might be perceived as too slow at screen updates, when handling large
    bitmaps.) As I'm not a dedicated Photoshop user, it would be unfair
    for me to suggest a card, as there can be tiny differences between
    them that annoy professional users.

    If you have a color calibration system and a good CRT monitor, then
    you can probably calibrate out any color issues. (Calibrator, as in one
    of those devices that you hold up to the CRT, to calibrate the color
    response.)

    Other than that, video cards have some differences between them, as
    to how sharp they are at high resolution. You could try Google on
    the name or model number of what you plan on using, combined with the
    word "fuzzy", to see if the card you are interested in is a dud
    or not. Some cards in fact don't have bad video chips - they have
    too much filtering of the output just before it goes to the VGA
    connector. Some of those cards can be fixed by removing the filter
    caps from the PI filters near the connector. The filters are
    distinguishable by the fact there are three color channels, so you
    see three groups of identical components near the VGA connector
    on the video card. People used to care about this in years past,
    and there used to be recipes for removing the caps by snipping
    them (yuck!). It is a wonder the video cards weren't damaged by
    that.

    Too bad the flicker cannot be stopped on your Matrox. Have you
    tried disabling all hardware acceleration ? There is a slider to
    do that, and maybe with all acceleration disabled, it will stop
    flickering.

    HTH,
    Paul

    <<snip>>
  9. Archived from groups: alt.comp.periphs.mainboard.asus (More info?)

    Paul,

    See below...

    > Video cards have a 2D and a 3D portion to them. We spend the big bucks
    > to get enhanced 3D performance, but the 2D part of the cards, for the
    > most part, hasn't changed in years. In that sense, any modern card with
    > a working AGP interface is going to work for you. (A PCI video card
    > might be perceived as too slow at screen updates, when handling large
    > bitmaps.) As I'm not a dedicated Photoshop user, it would be unfair
    > for me to suggest a card, as there can be tiny differences between
    > them that annoy professional users.

    Yes, I understand that about 3D vs. 2D, which is why I don't see the need
    for an expensive card.

    I've switched cards -- the Radeon 7000 is back in the new system. No
    flicker, needle sharp text and images, immediate redraw, passes all DXDIAG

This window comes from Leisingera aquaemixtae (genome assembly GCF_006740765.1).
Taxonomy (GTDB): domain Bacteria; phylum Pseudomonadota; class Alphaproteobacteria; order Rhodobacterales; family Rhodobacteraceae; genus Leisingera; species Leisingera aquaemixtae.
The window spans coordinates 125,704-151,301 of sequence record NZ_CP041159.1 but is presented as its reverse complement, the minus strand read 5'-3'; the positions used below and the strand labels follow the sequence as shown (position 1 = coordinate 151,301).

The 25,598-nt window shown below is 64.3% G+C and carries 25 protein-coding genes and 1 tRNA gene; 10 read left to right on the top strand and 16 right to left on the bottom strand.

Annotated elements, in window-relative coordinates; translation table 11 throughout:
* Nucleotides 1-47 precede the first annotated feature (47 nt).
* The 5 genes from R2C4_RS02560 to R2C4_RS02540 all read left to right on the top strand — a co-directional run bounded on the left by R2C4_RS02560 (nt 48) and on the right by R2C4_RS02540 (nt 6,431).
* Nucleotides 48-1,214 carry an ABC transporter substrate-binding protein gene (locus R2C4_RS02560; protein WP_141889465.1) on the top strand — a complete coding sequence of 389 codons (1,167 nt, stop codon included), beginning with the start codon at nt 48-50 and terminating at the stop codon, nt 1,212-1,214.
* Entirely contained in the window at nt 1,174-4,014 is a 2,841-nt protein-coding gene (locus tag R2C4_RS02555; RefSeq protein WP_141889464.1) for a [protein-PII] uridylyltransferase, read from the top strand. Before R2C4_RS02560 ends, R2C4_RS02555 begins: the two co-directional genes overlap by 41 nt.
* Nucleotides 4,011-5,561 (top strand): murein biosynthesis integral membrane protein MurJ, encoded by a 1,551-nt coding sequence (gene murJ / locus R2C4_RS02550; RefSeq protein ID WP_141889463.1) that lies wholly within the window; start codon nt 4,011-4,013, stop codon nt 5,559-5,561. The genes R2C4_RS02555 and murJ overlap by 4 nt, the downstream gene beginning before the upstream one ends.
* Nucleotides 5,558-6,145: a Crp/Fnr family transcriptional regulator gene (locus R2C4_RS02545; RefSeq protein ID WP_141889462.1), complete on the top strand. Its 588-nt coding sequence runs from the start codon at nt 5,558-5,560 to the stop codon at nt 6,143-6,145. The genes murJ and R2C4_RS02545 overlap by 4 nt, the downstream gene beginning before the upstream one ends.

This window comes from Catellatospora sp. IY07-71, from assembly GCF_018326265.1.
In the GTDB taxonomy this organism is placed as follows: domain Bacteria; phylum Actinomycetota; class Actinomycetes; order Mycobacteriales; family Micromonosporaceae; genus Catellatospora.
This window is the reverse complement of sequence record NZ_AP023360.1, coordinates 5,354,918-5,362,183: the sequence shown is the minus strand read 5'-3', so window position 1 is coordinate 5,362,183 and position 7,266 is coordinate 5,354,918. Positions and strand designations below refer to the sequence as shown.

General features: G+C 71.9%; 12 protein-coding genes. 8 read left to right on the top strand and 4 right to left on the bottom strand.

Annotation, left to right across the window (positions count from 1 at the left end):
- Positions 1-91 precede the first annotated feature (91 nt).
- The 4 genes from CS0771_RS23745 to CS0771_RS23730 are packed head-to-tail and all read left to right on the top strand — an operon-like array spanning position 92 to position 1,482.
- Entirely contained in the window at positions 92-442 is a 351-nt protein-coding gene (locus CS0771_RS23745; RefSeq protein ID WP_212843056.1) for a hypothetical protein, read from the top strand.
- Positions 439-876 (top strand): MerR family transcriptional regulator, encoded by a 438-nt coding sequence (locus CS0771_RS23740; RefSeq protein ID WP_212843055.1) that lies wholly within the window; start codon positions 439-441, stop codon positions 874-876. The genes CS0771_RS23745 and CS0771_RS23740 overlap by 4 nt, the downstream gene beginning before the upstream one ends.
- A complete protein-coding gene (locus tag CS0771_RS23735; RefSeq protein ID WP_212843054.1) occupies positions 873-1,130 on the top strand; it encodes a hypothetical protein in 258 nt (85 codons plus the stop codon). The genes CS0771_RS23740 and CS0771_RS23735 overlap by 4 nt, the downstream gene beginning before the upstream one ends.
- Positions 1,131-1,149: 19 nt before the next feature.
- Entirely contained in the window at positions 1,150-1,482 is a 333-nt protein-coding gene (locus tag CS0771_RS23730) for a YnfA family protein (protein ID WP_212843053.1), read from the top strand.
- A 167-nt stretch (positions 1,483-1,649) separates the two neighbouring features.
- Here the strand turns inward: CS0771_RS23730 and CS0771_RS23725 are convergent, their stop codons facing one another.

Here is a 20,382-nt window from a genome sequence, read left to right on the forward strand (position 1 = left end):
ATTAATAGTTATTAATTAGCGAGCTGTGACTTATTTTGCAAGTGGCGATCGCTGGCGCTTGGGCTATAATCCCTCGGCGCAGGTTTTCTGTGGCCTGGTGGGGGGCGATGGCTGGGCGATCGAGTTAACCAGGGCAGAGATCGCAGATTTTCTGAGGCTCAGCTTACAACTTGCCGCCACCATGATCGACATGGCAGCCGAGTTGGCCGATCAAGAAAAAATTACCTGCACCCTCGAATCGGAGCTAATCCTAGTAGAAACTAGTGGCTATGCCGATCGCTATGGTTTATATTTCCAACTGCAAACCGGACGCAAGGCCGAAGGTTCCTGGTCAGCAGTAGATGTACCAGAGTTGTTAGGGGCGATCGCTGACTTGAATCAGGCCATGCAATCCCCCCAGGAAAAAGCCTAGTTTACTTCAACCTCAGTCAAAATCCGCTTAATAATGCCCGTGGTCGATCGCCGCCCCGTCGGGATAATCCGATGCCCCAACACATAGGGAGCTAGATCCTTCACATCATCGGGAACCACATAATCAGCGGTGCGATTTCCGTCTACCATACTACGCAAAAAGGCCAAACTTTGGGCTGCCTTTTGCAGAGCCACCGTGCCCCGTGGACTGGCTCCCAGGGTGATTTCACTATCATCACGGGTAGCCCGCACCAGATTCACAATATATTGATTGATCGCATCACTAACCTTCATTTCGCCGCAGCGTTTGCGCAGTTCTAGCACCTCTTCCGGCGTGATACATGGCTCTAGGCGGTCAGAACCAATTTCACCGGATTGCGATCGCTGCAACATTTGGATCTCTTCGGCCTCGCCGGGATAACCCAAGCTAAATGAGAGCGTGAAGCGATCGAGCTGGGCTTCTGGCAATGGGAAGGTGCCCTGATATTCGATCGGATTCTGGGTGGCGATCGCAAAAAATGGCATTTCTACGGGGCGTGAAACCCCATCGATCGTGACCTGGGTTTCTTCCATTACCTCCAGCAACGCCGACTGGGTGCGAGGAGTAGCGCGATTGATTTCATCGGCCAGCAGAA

tests. I'm going to stick with it for a while and see how it goes.

    > If you have a color calibration system and a good CRT monitor, then
    > you can probably calibrate out any color issues. (Calibrator, as in one
    > of those devices that you hold up to the CRT, to calibrate the color
    > response.)

    Yes, I use a color calibration system -- ColorVision's OptiCAL with Spyder
    (the device you stick on the monitor to read the color). I use a good Sony
    21" monitor. I haven't loaded OptiCAL on the new system yet, but will in
    the next few days. I also will install a second video card -- inexpensive
    PCI card to run a second monitor for Photoshop use -- you put the image on
    the main monitor all the palettes (controls) on the second monitor. It's a
    great way to work. (I'm a photographer, so I spend a lot of time using PS.)

    I'm assuming OptiCAL will "do its thing" with the Radeon card, but until I
    install OptiCAL and run the calibration and profiling software, I won't be
    sure the Radeon is the best solution. There is no reason it shouldn't work,
    but you know how that goes.

    > Other than that, video cards have some differences between them, as
    > to how sharp they are at high resolution. You could try Google on
    > the name or model number of what you plan on using, combined with the
    > word "fuzzy", to see if the card you are interested in is a dud
    > or not. Some cards in fact don't have bad video chips - they have
    > too much filtering of the output just before it goes to the VGA
    > connector. Some of those cards can be fixed by removing the filter
    > caps from the PI filters near the connector. The filters are
    > distinguishable by the fact there are three color channels, so you
    > see three groups of identical components near the VGA connector
    > on the video card. People used to care about this in years past,
    > and there used to be recipes for removing the caps by snipping
    > them (yuck!). It is a wonder the video cards weren't damaged by
    > that.

    I'm not inclined to start snipping things off of video cards, but I'll have
    a look!

    > Too bad the flicker cannot be stopped on your Matrox. Have you
    > tried disabling all hardware acceleration ? There is a slider to
    > do that, and maybe with all acceleration disabled, it will stop
    > flickering.

    Yes, I tried disabling hardware acceleration, disabling hyper-threading,
    trying different resolutions and refresh rates, but nothing made the flicker
    go away. One interesting thing is a fellow-photographer I met on the
    Photoshop newsgroup has the same mobo as I do and he uses a Matrox G550
    (mine is the G450, but virtually identical), and he doesn't have the
    flicker. Go figure. He e-mailed me that he has a G450 he's not using and
    offered to send it to me just to test. Even though the Radeon is working
    now, I may have him send the card. I sure would like to find out that my
    G450 is defective, rather than conclude that there is something wrong with
    my mobo. It's all perplexing since the G450 should work just fine with the
    P4P. Oh well.

    In the installation guide for the Radeon card, it says that prior to
    installing the card, the AGP aperture size should be set to 1/4 the size of
    the memory on the card. I found the AGP aperture setting in BIOS and it's